The urban development will be transferred to the council from Vic Urban in July, and it is the first time the financial impact of the inner city area has been taken into account by the council.
Residents and businesses moving to the new suburb are expected to pay a total of nearly $10 million in rates next financial year.
But the impact of depreciation on the $204 million development will cost council $3.5 million initially.
The council's three-year vision for the Docklands is expected to be released early next month.
Wednesday, May 09, 2007
Source: The Age
There is no doubt that the City Council is overstaffed and over governed. Finances in the City Council are overstretched with John So having raided the Councils reserves on an unchecked spending spree reducing the Councils working capital ratio to the lowest on record.
The City Council is facing a major crisis in the retail sector as the cost of doing business in the City Center soars and customers prefer to shop else where where parking is free and their dollar goes further. The City center is no longer the home of Melbourne entertainment or shopping. Major cultural assets such as the Museum of Victoria have been located at the outskirts of the city centre instead of taking center stage.
The city is facing serious decline as a result poor planning and governance policies undertaken over the last 10-15 years. Rob Adams should either take on more responsibility or be sacked, he has created his own portflio and job description excluding the tasks that he does not want and can not to deal with.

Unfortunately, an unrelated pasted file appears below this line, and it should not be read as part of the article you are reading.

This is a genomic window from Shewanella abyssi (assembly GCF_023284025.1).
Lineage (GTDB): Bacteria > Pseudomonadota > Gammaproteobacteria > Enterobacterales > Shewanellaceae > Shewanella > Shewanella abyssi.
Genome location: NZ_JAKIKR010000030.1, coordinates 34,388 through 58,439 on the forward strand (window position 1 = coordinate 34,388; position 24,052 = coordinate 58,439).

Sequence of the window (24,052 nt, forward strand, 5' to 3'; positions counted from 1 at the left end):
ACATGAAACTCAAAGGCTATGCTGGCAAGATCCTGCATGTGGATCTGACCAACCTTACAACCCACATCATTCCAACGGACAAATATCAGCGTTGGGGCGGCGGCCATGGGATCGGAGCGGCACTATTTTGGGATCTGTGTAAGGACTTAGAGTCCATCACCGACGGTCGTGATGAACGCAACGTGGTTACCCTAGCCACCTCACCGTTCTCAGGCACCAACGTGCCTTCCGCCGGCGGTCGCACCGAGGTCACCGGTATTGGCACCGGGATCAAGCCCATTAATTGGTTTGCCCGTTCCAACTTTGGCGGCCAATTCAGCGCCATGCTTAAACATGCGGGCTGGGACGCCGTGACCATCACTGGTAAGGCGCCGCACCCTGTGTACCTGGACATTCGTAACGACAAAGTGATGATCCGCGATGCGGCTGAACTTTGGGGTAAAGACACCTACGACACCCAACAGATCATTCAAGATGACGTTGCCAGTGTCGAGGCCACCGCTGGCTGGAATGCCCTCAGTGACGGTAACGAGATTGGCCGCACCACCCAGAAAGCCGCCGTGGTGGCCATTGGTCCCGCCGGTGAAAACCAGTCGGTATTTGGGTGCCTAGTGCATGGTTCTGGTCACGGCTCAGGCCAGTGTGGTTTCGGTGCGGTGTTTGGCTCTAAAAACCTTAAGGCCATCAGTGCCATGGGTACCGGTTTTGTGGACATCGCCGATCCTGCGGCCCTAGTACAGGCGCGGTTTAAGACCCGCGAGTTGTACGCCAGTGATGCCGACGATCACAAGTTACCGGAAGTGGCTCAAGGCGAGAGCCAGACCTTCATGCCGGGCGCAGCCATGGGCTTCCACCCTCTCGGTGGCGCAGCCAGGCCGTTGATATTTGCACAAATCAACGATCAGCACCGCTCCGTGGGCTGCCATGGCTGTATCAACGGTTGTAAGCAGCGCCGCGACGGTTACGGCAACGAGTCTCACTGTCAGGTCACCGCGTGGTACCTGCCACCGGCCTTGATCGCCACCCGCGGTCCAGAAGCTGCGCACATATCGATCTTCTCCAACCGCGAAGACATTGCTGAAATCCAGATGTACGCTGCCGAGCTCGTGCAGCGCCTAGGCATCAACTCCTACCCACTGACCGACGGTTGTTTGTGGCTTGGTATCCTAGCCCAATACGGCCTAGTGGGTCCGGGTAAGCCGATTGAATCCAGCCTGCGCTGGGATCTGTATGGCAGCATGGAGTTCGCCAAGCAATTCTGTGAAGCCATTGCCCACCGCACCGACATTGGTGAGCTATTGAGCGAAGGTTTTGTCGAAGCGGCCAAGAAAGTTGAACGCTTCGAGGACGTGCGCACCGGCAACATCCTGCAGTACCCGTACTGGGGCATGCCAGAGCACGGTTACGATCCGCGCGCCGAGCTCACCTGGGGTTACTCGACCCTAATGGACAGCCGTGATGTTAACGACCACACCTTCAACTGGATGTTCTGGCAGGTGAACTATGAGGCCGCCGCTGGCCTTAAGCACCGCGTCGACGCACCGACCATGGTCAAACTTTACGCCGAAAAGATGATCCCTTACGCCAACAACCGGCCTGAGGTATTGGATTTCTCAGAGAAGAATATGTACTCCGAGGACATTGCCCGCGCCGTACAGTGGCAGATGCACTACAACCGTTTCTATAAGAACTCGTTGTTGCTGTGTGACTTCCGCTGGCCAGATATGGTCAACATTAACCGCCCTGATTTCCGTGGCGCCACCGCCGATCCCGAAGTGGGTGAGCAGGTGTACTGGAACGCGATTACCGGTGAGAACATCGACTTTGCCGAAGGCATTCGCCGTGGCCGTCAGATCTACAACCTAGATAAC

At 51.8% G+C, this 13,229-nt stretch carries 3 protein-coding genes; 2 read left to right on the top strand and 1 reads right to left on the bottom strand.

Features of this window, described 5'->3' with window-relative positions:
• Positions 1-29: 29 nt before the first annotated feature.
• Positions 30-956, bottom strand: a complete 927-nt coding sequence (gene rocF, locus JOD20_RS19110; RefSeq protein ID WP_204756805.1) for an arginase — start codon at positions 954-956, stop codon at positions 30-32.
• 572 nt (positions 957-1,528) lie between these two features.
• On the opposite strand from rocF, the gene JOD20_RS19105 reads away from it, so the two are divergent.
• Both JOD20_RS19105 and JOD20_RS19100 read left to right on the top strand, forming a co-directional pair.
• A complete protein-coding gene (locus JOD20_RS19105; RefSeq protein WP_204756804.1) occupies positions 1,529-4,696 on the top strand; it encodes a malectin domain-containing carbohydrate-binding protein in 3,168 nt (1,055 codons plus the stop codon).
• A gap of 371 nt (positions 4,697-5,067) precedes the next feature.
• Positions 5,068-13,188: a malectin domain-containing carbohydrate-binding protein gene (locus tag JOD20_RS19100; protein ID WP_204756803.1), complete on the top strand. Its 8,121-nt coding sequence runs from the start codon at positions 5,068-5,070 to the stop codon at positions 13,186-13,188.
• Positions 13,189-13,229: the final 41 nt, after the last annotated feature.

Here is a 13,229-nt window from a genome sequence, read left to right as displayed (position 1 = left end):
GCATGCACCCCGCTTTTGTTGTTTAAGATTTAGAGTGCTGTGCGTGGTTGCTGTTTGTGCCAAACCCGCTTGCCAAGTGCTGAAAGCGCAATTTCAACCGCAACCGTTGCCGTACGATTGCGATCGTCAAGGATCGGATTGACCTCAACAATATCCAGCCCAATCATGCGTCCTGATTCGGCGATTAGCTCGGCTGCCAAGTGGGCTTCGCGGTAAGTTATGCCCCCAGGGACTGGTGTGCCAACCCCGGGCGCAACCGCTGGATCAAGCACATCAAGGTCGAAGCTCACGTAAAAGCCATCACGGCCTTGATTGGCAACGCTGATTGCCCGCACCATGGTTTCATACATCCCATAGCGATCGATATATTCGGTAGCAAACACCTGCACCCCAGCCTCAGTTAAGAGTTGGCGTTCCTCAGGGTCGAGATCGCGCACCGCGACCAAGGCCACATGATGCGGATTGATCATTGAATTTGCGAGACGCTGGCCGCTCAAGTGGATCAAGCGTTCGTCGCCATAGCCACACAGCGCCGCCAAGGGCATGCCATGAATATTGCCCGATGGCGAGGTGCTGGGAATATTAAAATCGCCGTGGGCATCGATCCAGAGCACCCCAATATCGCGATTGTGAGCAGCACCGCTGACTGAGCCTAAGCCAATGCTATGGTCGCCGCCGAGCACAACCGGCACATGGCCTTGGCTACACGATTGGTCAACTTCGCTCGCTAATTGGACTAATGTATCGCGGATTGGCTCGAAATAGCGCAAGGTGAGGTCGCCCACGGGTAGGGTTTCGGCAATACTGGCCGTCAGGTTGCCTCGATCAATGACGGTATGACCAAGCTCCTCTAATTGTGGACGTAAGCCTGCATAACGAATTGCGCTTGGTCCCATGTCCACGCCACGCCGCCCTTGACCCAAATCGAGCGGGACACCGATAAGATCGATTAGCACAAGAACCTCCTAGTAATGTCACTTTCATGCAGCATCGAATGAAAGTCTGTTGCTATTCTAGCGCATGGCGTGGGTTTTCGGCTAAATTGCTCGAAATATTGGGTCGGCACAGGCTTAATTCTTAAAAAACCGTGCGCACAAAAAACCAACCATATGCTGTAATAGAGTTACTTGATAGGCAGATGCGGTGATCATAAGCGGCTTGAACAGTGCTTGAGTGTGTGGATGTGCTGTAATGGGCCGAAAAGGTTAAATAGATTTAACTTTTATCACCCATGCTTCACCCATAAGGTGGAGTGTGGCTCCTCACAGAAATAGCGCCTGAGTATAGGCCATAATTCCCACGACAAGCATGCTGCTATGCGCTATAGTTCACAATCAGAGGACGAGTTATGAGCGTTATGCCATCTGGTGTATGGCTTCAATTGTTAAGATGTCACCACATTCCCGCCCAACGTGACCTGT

The Council administration has become fat and non-productive. It exist to support itself taxing the life from the city itself. Walk down Melbourne's Swanston Street and you will soon see the quality of retail more $2 junk shops and sex shows then Kings cross.
We have no doubt that the City can and should undergo a major cut back in the top end. Two directorships at least should be scrapped and their functions merged.
The Ernst & Young consultants report should be published. the ratepayers and citizens of Melbourne have a right to know the true extent and recommendation that are before the City Council prior to the City Council doing a butchers hatched job to dress the mutton up as being lamb.
Council rejig to cut jobs
The Age - May 9, 2007
RADICAL overhaul of Melbourne City Council appears certain, after consultants recommended the sacking of at least two layers of senior management in a secret report.
A number of top-level staff — including two directors — are likely to lose their jobs in what is looming as the biggest shake-up at the council in 14 years.
Senior staff today will be given the report on how the council can cut costs — for which consultants Ernst & Young were paid $300,000.